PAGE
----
Sacramento News & Review - Sacramento Internet is actually really slow - News - Local Stories - July 3, 2014: “It really comes down to market conditions,” said Rob White, chief innovation officer at the city of Davis (yes, that’s a real title). “Putting fiber in the ground or in poles costs money. Most don’t want to do it where there won’t be subscribers or users.”
White said that Davis is exploring a lot of options, one of which involves an international fiber-optics company that offered to install the cables so that it could charge ISPs (the main ones in Davis are Comcast and AT&T) to use its network.
Sacramento might be going the route of cities that have allowed Google or AT&T to build broadband infrastructure for them.
Other options allow cities to choose from either central or decentralized systems. What we have now is more decentralized, in that various companies claim the right to install their own cables in different parts of town and charge customers accordingly. In a centralized system, however, the city would build and control just one fiber-optic network itself and let ISPs use it.
One proposed state law, Assembly Bill 2292, would facilitate this by letting local governments issue bonds to construct broadband infrastructure.
The face of ISPs are companies like Verizon and CenturyLink, so Internet service is seen as a commercial product. But it differs from other commercial products like shoes and microwaves because there is a very tight limit on the space (roads and telephone poles) that makes it physically possible to offer Internet. That has sparked a national debate on whether to treat the Internet as a public utility.
White likened Internet service to firefighting, which used to be a private enterprise. But that meant that a city could have five different companies fighting fires, which made coordination difficult—until fire districts were municipalized as a public utility. Today, with different companies building disparate systems of copper (and now fiber-optic) cables, Internet infrastructure lacks uniformity.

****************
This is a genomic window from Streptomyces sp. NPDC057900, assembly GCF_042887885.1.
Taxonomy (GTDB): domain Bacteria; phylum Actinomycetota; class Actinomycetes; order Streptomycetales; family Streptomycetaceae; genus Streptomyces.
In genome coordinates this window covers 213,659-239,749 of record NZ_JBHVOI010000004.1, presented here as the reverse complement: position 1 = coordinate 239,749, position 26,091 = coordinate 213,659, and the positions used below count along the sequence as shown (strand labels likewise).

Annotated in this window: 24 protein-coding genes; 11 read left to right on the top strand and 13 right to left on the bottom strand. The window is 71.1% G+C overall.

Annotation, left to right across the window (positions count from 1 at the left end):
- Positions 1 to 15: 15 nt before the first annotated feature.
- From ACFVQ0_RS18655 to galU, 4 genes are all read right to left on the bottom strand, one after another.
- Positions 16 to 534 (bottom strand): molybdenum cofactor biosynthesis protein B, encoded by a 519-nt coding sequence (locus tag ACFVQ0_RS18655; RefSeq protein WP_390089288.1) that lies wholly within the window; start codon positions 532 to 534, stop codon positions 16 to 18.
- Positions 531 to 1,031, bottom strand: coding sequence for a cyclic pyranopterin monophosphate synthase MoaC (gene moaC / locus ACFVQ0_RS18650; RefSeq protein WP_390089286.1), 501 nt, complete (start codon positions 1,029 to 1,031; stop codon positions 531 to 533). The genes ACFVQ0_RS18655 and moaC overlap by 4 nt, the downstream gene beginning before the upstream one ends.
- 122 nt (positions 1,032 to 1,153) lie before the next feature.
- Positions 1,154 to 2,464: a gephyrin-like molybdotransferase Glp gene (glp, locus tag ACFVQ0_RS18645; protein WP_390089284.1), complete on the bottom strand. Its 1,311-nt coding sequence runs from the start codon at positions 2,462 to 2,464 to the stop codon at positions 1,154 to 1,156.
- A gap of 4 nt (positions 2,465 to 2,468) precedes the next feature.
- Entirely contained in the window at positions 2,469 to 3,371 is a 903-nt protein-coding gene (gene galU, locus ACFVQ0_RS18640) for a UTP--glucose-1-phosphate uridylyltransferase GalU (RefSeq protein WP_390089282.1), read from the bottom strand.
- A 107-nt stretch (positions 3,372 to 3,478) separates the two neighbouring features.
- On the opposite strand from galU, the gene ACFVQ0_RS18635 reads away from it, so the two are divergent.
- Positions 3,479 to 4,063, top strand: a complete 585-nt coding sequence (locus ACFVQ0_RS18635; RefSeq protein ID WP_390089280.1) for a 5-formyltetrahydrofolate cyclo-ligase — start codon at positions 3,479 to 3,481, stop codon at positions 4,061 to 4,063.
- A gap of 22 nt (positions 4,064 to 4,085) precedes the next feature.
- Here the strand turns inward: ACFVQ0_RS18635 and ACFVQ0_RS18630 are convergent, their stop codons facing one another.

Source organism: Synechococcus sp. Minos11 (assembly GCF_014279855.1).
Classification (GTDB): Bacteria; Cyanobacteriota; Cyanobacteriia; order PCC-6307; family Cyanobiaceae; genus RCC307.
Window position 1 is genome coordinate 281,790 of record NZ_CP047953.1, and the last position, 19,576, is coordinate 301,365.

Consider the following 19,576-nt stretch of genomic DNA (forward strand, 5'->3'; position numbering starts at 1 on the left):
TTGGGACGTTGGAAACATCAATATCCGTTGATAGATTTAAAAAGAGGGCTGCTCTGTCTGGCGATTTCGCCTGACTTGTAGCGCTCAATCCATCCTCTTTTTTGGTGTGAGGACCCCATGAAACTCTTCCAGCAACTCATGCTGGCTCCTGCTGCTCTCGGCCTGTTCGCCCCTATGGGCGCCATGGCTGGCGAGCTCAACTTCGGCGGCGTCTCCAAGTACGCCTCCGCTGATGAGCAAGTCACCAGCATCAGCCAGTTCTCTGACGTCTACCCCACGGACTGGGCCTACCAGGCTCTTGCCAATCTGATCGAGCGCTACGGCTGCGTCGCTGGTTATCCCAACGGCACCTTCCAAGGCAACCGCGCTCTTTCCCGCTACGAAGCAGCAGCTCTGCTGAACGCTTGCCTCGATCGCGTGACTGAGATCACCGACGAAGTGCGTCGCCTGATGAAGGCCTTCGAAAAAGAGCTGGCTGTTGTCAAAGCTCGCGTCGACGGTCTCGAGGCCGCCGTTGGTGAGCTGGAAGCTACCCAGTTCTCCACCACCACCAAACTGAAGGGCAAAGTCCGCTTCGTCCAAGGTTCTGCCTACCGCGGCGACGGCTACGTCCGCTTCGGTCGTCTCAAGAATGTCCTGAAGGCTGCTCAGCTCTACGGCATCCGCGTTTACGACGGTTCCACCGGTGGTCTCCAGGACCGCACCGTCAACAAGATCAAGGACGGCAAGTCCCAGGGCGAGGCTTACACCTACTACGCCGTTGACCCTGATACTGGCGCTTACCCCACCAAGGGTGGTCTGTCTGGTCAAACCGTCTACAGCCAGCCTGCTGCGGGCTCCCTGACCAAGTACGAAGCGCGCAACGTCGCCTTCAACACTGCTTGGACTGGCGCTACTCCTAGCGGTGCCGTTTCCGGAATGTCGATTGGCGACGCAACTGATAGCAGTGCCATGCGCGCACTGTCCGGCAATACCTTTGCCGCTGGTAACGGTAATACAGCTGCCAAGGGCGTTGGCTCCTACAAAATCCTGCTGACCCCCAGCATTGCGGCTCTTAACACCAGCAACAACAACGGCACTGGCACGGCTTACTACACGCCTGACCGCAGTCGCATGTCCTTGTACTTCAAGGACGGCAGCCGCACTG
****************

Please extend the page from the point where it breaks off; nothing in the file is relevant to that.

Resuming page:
As White put it, “I think we’re exhibiting a market failure in this world of broadband.”
Market failure indeed. It's most painfully evident in large portions of the four county Sacramento region where homes and small businesses have wanted to purchase modern, fast Internet service for the past 10 years but cannot because incumbent telephone and cable companies have redlined their neighborhoods and decline to sell it to them.
White's comparison of multiple commercial telecommunications providers competing to capture subscribers with their own proprietary infrastructure to private fire departments (the first type of fire insurance) is apt. However, the high costs White notes that come with deploying fiber to the premise (FTTP) telecommunications serve to keep out competitors and make the market a natural monopoly unlike private fire protection companies.
Davis has the right idea in regarding telecommunications infrastructure as public infrastructure like roads and highways -- another costly endeavor that doesn't lend itself to market competition -- that benefit everyone whether they drive on them or not. Under this model, access is provided to ISPs on a wholesale basis. The real competition is among the ISPs looking to sell communications and information services over that public infrastructure -- as it should be.